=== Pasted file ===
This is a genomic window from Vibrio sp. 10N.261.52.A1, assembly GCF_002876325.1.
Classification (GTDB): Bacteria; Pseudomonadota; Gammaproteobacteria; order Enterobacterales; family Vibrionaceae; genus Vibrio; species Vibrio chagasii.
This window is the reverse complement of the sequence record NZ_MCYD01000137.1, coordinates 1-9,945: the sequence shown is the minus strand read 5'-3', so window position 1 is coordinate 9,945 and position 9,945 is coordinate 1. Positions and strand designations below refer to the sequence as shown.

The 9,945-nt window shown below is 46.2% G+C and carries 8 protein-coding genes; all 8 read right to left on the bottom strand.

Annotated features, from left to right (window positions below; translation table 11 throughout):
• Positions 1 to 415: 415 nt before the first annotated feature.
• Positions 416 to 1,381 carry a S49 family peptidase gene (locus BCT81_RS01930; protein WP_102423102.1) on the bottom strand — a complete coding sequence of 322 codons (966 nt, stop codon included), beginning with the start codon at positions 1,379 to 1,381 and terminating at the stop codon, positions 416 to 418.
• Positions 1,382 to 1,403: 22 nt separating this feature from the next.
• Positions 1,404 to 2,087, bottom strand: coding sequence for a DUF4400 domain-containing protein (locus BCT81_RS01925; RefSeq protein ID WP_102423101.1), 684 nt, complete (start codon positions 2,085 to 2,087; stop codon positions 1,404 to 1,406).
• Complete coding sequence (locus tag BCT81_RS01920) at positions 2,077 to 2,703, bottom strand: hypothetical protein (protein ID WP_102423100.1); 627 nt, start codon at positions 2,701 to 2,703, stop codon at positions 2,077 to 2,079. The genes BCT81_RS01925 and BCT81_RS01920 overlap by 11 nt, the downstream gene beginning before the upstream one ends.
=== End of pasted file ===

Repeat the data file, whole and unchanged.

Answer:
This is a genomic window from Vibrio sp. 10N.261.52.A1, assembly GCF_002876325.1.
Classification (GTDB): Bacteria; Pseudomonadota; Gammaproteobacteria; order Enterobacterales; family Vibrionaceae; genus Vibrio; species Vibrio chagasii.
This window is the reverse complement of the sequence record NZ_MCYD01000137.1, coordinates 1-9,945: the sequence shown is the minus strand read 5'-3', so window position 1 is coordinate 9,945 and position 9,945 is coordinate 1. Positions and strand designations below refer to the sequence as shown.

The 9,945-nt window shown below is 46.2% G+C and carries 8 protein-coding genes; all 8 read right to left on the bottom strand.

Annotated features, from left to right (window positions below; translation table 11 throughout):
• Positions 1 to 415: 415 nt before the first annotated feature.
• Positions 416 to 1,381 carry a S49 family peptidase gene (locus BCT81_RS01930; protein WP_102423102.1) on the bottom strand — a complete coding sequence of 322 codons (966 nt, stop codon included), beginning with the start codon at positions 1,379 to 1,381 and terminating at the stop codon, positions 416 to 418.
• Positions 1,382 to 1,403: 22 nt separating this feature from the next.
• Positions 1,404 to 2,087, bottom strand: coding sequence for a DUF4400 domain-containing protein (locus BCT81_RS01925; RefSeq protein ID WP_102423101.1), 684 nt, complete (start codon positions 2,085 to 2,087; stop codon positions 1,404 to 1,406).
• Complete coding sequence (locus tag BCT81_RS01920) at positions 2,077 to 2,703, bottom strand: hypothetical protein (protein ID WP_102423100.1); 627 nt, start codon at positions 2,701 to 2,703, stop codon at positions 2,077 to 2,079. The genes BCT81_RS01925 and BCT81_RS01920 overlap by 11 nt, the downstream gene beginning before the upstream one ends.